So, day one of the Association of Alternative Newsweeklies convention has wrapped up, and even though it was a great day in many respects, I am a bit bummed.
We enjoyed a reception at the beautiful William J. Clinton Presidential Library. The library gives short shrift to our former president's problems, but it effectively depicts how much good he brought to this country. How anybody can objectively look at all the positive things that happened on his watch and not believe he was an excellent president is beyond me. And the thought of who currently holds the presidency—and the job he's doing—led to the aforementioned bummer.
This came on the heels of a fantastic—yet also depressing, in some ways—conference session. The main speaker at the session was Ted Conover, an fantastic literary nonfiction writer. Much of the discussion focused on the recent journalism/memoir scandals (i.e., James Frey, J.T. LeRoy, etc.) that have befallen the nonfiction biz as of late. We, as a bunch of editors, were trying to figure out how to make sure everything that goes into our newspapers is as fact-checked and accurate as possible. At one point, someone said something to the effect of: "You know, at some point, we've all probably published something in our newspapers that was made up, and never even realized it." And he's right. You can only fact-check so much.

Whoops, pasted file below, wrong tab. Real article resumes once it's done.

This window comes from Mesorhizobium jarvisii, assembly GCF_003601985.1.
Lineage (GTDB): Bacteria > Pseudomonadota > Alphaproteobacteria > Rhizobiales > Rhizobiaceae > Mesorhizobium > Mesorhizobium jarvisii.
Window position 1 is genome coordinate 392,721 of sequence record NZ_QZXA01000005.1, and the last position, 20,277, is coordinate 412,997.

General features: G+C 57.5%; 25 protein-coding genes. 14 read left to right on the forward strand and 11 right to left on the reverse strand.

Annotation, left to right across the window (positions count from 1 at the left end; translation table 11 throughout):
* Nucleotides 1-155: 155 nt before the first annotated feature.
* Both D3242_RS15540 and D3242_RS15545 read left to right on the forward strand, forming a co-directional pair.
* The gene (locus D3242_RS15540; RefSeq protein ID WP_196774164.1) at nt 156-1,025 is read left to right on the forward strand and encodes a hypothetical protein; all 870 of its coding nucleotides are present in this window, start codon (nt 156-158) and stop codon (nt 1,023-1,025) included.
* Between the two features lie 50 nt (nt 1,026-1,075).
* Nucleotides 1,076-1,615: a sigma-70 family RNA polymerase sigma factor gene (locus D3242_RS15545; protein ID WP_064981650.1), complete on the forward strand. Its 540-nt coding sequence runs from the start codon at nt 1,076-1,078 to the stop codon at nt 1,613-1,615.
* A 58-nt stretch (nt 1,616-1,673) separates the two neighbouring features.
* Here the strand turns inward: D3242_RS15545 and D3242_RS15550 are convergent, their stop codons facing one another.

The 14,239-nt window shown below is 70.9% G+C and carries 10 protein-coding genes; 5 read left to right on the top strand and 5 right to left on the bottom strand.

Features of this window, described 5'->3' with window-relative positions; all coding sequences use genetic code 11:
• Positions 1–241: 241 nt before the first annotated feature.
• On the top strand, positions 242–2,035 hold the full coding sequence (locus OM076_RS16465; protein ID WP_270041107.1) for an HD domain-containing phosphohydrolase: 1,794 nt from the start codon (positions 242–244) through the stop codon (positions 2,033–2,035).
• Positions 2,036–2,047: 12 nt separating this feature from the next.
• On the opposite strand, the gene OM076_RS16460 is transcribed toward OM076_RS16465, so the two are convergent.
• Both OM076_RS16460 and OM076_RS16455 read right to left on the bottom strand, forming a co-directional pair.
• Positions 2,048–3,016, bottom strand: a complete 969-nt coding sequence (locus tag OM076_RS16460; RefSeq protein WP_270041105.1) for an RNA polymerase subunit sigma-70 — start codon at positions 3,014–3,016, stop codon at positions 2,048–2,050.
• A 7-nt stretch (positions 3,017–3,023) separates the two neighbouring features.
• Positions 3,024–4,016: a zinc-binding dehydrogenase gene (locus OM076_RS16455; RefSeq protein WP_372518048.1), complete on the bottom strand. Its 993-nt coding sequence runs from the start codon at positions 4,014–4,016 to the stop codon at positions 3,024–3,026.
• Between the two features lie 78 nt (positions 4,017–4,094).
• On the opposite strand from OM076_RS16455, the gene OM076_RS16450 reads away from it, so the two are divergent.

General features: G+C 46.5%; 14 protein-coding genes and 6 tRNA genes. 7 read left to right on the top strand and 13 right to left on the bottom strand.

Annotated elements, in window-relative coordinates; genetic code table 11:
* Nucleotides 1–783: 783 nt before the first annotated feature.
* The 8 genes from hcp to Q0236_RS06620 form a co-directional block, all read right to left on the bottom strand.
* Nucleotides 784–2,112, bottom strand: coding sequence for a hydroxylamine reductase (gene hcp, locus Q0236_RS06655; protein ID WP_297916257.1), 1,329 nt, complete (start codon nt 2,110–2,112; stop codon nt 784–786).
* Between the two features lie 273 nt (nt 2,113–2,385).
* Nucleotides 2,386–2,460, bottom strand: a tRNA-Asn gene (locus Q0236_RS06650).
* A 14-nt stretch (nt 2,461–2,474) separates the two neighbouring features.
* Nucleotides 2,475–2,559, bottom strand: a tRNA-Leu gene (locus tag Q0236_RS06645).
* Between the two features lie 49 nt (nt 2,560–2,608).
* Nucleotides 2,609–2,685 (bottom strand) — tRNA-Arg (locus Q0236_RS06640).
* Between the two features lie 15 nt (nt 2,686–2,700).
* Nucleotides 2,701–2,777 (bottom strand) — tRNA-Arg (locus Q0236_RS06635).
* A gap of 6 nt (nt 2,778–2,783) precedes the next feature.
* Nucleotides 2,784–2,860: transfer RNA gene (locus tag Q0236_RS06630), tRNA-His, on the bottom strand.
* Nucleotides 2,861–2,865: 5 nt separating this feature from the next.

But someone said something else later that cheered me up a bit. It was a statement that's echoed similar things I've mentioned before: The fact that these scandals are being exposed shows that, in many ways, journalism is better than it ever has been before. Due to the knowledge at all our fingertips on the Internet, and due to the sheer number of unfettered media sources out there, these kinds of frauds are being shown for what they are. I don't know if these deceits would have been exposed 10 years ago. I doubt they would have.
And that revelation/reminder made the day just a bit brighter.